Just in the event the readers of this post never had an accident, I feel like wasting everyone’s time to explain .
An accident is called an accident because one does not plan on it to happen. It ranges from picking up a hot plate with your bare hands, to changing lanes without turning your signal on well in advance of making the turn, or getting married to someone you trusted and thought you’d love forever, but darn it!!! 60% of us end up in divorce! Such events are called accidents because we didn’t plan on them happening to us, yet they did!
One of these happened to me a few days ago. I had a new GPS and turned my right signal on too late to avoid a minor car accident.
I stopped, assumed responsibility, took out my insurance card, license and registration and appologized over and over again!. The “victims,” were two women and I thought assuming responsibility and providing them with all the necessary information would be enough but it wasn’t. One insisted to call Police.
In the process of waiting, a few drivers screamed at us, and asked we pull in a parking lot before we cause another accident. I did, and reluctantly, the victims followed me. I did not drive away!
Police arrived and in a firm tone of voice the officer ordered me to go to my car so the victims could speak freely… I obeyed without questioning. I know better! After all, there was minor damage on both cars, I was guilty and had to accept humiliation, over and over again. I felt that for sure such accidents never happened to other humans and insurance companies were probably useless!
The officer was done with the victims and walked over to my car. I stated again, to the officer, I assumed responsibility.
Should I be paranoid and assume this is when he noticed I had an accent? Hmm… may be, but fact was, he started asking me a series of questions which I still do not understand how were they connected to the accident, but what do I know?
The Officer asked me where I was going.I told him, to X pharmacy. He asked why was I going to that pharmacy, which was further away and not to the one around the corner. He didn’t “buy” my first explanation and embarrassed, I had to disclose my financial status, and the fact that a cheaper grocery store was located behind pharmacy X which was further away. The officer seemed satisfied with the truth of my answer.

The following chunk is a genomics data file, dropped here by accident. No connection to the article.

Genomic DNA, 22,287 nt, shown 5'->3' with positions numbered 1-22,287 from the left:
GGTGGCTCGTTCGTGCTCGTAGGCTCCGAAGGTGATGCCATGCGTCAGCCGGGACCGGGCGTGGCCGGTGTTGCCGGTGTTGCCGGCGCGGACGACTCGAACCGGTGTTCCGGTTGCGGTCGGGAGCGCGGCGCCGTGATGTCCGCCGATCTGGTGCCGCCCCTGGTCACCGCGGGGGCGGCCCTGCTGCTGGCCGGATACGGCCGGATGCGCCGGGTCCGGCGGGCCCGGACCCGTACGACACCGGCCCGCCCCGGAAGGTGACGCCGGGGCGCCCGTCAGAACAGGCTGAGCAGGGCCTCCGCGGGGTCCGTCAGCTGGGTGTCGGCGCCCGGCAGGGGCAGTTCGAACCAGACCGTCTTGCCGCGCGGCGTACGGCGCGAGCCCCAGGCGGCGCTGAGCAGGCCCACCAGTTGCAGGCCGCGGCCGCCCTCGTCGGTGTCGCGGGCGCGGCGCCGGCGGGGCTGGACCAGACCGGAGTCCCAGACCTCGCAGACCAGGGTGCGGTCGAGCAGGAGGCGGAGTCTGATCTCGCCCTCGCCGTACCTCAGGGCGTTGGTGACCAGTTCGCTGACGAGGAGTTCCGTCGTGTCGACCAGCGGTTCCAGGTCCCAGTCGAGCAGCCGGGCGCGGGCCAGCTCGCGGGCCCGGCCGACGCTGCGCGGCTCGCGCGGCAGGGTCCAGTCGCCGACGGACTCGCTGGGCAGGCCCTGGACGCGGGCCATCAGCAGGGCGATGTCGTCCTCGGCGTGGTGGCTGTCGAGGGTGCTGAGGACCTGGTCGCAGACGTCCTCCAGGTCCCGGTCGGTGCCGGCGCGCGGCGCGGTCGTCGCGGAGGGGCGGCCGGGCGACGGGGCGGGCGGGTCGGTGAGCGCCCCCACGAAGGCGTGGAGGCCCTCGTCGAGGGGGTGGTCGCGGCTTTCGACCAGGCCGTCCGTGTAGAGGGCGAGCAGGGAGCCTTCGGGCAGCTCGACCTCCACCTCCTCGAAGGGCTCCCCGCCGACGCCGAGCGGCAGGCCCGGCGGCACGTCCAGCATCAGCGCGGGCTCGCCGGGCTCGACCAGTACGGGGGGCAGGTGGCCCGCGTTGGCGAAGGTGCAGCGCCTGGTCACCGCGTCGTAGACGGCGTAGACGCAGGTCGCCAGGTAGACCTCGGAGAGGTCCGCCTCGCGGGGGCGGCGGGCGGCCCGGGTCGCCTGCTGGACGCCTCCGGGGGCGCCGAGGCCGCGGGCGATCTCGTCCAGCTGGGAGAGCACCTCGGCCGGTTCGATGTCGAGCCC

Meanwhile, another officer arrived at the scene of the accident and the first one left.
At this point I have to confess that although I have a B..A. in English and was a translator for over 8 years in a US Embassy and hold a Master’s in Clinical Psychology, I am still guilty of having an accent.
In all fairness, I lived in PA since 1981.I never felt my accent caused a problem.
“Where are you from? Is the address on your license your current address?” the Officer asked.
I explained in detail that I was born in Europe but had been living in PA since 1981. I worked here and raised a family here and am a US Citizen and published author. In fact I lived here longer than in my country of birth. That’s over 30 years.
I still fail to understand why a minor car accident triggered so many questions connected to my place of birth, why was I going to one pharmacy and not another, so I needed to confess I shop on a budget, at an outlet behind the Pharmacy X.
At the end of the conversation, the officer said:
“Welcome!” and handed me the accident rapport.
One of the first expressions I learned thirty years ago, was, “America is a Melting Pot.” And for thirty years I had no reason to question the truth of what makes our country the land of freedom and acceptance.of diversity.
I wonder if the people involved in this story and their families have a pot of their own and how do they keep it hot enough to accept that after all, we are a “melting pot,” This is what makes America the greatest country on Earth.
In conclusion, I decided to not allow the attitude of a handful to turn off the fire that heats up my pot and makes me love my country!
After all, it could be my imagination, he did say “WELCOME!” thirty years after I arrived and let’s face it, this is no small thing!